Phoenix dactylifera date palm
The only true date palms on campus, it was said for many years, were the ones gracing the hills of Bethany in Christ Blessing the People, the façade mosaic of Memorial Church. But in 2021, a stroll past the hoary specimen of what was long thought to be a Canary Island date palm, tucked between Okada and its Resident Fellow’s cottage in Wilbur Hall, proved that the prized date palm of the Middle East has not been a stranger to campus. Its fronds were grayer than its Canary Island cousin, and the flesh of a fallen date, though thin, was distinctly sweet. But the clearest tip-off was the multiple stem buds leafing out from its base: the date palm, like the Mediterranean fan (Chamaerops humilis), wants to form a clump of stems.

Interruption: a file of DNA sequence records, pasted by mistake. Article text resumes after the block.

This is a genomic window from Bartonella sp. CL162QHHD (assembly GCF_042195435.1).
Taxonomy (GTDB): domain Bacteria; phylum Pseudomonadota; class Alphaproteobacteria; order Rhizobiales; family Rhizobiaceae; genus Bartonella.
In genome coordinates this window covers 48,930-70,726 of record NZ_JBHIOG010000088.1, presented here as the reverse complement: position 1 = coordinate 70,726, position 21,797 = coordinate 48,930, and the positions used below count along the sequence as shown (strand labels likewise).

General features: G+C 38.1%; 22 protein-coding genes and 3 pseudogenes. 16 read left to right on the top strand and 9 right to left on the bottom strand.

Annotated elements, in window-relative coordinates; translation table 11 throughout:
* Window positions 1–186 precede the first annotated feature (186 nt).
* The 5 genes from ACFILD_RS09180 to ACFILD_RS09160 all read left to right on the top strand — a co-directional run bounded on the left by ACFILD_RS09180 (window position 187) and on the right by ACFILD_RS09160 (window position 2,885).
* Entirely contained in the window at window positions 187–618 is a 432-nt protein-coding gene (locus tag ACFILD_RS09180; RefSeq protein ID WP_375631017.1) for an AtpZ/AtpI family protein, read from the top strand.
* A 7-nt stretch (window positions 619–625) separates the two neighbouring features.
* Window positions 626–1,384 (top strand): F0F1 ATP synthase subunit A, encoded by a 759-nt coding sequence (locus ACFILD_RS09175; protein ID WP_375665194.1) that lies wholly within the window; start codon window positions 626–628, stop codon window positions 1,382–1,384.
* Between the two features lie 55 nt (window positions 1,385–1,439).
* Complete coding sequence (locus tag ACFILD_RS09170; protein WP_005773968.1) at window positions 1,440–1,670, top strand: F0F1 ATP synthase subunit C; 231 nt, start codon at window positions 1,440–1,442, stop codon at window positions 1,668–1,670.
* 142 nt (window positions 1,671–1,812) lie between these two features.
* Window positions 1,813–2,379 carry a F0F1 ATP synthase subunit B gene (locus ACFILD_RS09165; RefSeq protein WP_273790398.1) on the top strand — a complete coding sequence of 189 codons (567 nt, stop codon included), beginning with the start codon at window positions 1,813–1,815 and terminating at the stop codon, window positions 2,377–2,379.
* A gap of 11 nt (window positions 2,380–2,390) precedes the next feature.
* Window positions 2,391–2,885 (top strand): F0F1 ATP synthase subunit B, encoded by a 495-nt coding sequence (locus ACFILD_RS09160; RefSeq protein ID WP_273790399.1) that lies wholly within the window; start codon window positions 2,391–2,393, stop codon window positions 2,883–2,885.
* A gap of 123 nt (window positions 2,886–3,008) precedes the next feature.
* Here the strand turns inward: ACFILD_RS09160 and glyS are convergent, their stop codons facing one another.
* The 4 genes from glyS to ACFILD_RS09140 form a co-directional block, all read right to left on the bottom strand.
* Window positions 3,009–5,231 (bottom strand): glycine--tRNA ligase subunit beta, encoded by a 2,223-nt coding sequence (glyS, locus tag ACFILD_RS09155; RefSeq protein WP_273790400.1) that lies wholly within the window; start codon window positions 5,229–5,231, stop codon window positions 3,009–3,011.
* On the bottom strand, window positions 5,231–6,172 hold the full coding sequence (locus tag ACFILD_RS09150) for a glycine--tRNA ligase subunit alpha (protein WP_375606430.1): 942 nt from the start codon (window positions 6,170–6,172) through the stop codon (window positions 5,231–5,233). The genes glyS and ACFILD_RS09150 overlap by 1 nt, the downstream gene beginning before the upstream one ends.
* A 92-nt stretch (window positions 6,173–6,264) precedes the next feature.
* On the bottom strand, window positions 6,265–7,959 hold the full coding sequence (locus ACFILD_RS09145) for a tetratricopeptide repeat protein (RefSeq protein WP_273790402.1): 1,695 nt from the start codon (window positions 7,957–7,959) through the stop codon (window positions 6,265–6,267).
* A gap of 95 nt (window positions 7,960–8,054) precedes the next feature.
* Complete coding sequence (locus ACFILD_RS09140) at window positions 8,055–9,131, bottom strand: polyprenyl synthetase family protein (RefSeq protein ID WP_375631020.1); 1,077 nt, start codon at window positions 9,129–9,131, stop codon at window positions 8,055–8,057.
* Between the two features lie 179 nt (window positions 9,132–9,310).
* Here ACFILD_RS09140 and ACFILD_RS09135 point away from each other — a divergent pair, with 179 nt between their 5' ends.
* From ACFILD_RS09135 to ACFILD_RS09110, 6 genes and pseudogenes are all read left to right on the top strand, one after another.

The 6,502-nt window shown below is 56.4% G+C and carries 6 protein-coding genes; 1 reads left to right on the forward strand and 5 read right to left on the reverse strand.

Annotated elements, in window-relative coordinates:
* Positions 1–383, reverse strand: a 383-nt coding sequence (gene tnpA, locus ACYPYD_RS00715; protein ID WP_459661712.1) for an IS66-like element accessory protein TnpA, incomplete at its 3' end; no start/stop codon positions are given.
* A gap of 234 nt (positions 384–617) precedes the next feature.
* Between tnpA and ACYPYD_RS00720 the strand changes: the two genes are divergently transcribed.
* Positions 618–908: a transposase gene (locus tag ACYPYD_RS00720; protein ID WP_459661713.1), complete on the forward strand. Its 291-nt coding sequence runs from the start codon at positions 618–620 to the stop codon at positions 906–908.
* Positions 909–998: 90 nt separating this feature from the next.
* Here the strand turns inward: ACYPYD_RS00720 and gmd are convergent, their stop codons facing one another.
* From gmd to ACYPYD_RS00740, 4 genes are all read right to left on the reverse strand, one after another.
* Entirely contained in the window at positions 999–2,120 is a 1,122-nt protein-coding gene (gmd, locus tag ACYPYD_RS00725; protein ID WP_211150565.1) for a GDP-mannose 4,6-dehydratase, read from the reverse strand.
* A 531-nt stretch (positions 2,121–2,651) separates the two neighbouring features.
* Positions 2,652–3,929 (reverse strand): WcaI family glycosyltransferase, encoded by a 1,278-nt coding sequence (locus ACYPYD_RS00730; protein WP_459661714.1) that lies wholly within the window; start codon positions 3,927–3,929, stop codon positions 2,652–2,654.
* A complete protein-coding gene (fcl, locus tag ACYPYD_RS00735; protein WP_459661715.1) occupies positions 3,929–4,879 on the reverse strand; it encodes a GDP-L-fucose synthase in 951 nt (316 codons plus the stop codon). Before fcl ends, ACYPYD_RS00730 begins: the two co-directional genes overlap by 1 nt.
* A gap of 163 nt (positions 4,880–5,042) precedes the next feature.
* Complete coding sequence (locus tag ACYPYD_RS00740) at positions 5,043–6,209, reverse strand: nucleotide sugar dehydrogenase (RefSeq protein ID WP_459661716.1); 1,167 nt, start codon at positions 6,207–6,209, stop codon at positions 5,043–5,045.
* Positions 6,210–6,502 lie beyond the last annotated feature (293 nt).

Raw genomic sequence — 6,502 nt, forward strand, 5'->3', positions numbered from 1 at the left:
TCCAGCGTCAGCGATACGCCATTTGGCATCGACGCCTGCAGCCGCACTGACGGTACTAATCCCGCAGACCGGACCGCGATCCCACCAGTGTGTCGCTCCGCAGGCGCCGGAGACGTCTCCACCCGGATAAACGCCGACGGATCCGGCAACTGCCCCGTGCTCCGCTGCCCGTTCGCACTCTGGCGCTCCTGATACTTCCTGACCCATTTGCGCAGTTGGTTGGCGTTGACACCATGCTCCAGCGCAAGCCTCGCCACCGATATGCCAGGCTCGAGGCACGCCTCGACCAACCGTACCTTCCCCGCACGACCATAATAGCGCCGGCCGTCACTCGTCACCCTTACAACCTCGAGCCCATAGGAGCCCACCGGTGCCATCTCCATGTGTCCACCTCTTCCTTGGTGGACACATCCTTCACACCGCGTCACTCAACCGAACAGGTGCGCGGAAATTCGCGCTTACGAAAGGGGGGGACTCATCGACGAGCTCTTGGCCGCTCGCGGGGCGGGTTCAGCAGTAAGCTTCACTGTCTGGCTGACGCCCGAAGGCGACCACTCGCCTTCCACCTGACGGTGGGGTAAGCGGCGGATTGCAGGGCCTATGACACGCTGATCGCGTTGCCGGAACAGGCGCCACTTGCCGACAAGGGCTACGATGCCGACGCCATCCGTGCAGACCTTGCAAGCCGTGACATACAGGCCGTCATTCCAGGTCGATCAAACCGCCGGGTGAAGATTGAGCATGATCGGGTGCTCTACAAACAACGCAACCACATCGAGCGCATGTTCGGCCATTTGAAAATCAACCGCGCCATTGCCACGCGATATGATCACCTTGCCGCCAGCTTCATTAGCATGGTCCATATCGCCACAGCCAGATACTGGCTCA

In 2016, six specimens of famed variety ‘Mejdool’ with trunks 25 feet tall were transplanted into the east inner courtyard of Jack McDonald Hall (then named Highland Hall). Their flowering and fruiting (if any) should be watched closely.
In Palo Alto, see date palms in the bus stop island at the downtown CalTrain station. A few surround tranquil pools in the Rosicrucian Park’s Peace Garden in San Jose. Coachella Valley in Southern California is the center of North America’s date industry. Date palms in the Furnace Creek area of Death Valley National Park have naturalized.
Name derivation: Phoenix – The Greek name for the date palm; dactylifera – Greek daktylos, date, or finger; Latin fero, to bear.
About this Entry: Added Apr 2023 (SP).